Antibodies against the novel coronavirus may fade quickly in those who have mild illnesses, a new study suggests.
Researchers found that among patients who barely experience symptoms, or none at all, antibodies drop sharply over the first three months and then by roughly half every 36 days.
Continuing at that rate, the antibodies would disappear within about one year.
However, the team, from the University of California, Los Angeles, says the findings don’t mean protection is gone or that it won’t be possible to develop an effective vaccine.
Antibodies are proteins that white blood cells called B cells make to bind to the virus and help eliminate it.
The earliest ones are fairly crude but, as an infection goes on, the immune system becomes trained to focus its attack and to make more precise antibodies.
For the study, published in The New England Journal of Medicine, the team looked 30 patients diagnosed with COVID-19 and four housemates presumed to have the disease.
The participants’ average age was 43 and most had mild symptoms.
Researchers specifically looked for the IgG antibody, a protein the body produces in the late stages of infection.
Results showed that the antibodies had a half-life of 36 days, which means that half of them would be gone after that much time.
At that rate, antibodies would disappear within a year.
The new study dovetails with previous research from China suggesting antibodies quickly fade.
It’s also quicker than the time frame of antibody loss reported in patients with Severe Acute Respiratory Syndrome (SARS), a cousin of the new virus.
The team says the findings ‘call for caution regarding antibody-based “immunity passports,” herd immunity, and perhaps vaccine durability.’
‘Infection with this coronavirus does not necessarily generate lifetime immunity,’ but antibodies are only part of the story, said Dr Buddy Creech, an infectious disease specialist at Vanderbilt University, who was not involved in the study.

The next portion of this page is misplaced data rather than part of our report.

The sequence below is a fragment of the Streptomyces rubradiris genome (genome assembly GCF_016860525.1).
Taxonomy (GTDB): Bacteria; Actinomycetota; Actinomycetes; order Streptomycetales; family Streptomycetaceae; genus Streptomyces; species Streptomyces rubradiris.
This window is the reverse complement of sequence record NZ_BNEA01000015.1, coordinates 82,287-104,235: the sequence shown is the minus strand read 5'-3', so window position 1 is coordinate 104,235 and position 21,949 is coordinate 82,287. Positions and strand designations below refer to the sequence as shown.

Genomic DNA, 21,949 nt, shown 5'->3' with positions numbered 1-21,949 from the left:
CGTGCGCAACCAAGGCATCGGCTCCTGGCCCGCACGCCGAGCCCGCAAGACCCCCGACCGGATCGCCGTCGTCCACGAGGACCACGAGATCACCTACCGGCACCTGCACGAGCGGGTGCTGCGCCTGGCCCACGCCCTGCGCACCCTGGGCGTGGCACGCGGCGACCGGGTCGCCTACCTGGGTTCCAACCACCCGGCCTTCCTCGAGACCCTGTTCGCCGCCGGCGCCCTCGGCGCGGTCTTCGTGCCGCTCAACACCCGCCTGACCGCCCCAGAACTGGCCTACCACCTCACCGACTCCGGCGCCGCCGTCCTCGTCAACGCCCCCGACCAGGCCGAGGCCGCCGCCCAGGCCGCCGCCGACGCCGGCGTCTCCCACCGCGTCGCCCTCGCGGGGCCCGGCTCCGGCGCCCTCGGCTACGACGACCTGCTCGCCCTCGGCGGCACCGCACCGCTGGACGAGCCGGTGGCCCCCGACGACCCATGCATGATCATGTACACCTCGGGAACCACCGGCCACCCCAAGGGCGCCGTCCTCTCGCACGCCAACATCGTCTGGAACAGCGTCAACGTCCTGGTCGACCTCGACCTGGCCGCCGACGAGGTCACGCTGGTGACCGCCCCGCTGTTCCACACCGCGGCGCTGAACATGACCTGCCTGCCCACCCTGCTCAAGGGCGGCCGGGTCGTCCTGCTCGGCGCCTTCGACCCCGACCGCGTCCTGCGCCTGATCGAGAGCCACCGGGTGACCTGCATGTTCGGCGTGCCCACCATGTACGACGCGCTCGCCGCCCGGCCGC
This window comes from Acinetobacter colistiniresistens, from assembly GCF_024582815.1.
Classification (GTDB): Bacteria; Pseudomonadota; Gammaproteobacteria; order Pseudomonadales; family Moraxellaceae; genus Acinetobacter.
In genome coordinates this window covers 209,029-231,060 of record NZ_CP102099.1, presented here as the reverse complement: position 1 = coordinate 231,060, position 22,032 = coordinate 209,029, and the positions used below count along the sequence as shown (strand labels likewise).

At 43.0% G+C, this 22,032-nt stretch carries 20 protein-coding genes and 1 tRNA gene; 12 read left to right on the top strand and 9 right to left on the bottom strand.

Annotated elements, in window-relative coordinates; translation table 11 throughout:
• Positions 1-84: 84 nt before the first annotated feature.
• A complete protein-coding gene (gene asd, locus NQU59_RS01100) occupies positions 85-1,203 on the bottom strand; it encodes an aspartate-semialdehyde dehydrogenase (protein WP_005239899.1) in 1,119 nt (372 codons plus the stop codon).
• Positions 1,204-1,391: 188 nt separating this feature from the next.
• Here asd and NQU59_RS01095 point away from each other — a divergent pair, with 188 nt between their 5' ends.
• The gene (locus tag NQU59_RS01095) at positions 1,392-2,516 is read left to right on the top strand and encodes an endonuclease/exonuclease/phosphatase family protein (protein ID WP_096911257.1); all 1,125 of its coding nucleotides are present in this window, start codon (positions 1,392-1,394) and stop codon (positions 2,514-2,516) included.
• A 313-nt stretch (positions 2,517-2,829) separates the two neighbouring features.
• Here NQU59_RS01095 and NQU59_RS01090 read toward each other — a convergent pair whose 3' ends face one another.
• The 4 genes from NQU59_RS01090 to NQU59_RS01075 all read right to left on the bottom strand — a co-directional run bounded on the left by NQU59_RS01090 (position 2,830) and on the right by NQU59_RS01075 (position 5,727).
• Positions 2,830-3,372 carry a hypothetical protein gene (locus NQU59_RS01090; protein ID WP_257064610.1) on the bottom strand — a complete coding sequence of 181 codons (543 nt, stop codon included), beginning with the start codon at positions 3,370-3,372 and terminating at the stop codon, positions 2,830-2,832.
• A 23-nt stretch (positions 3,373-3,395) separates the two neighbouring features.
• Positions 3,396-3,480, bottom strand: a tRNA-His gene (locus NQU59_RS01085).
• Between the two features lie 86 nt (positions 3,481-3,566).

The immune system remembers how to make fresh antibodies if needed and other parts of it also can mount an attack, he added.
‘They would get called into action very quickly when there’s a new exposure to the virus. It’s as if they lie dormant, just waiting,’ Creech said.
He noted that white blood cells called T cells also are better able to attack the virus the next time they see it.
‘Although circulating antibodies may not last long, what we need to know is if and how people remake antibodies if exposed to the coronavirus again and if they protect against another infection,’ Dr Alison Criss, an immunologist at the University of Virginia, wrote in an email.
‘We also need to know if there is a protective T cell response’ that reappears, she added.
Both Criss and Creech agree that vaccines, which provoke the immune system to make antibodies, might give longer-lasting protection than natural infection because they use purified versions of what stimulates that response.
‘[The findings] shouldn’t dissuade us from pursuing a vaccine. Antibodies are only a part of the story,’ Creech said.
In the US, there are more than 3.9 million confirmed cases of the virus and more than 1423,000 deaths.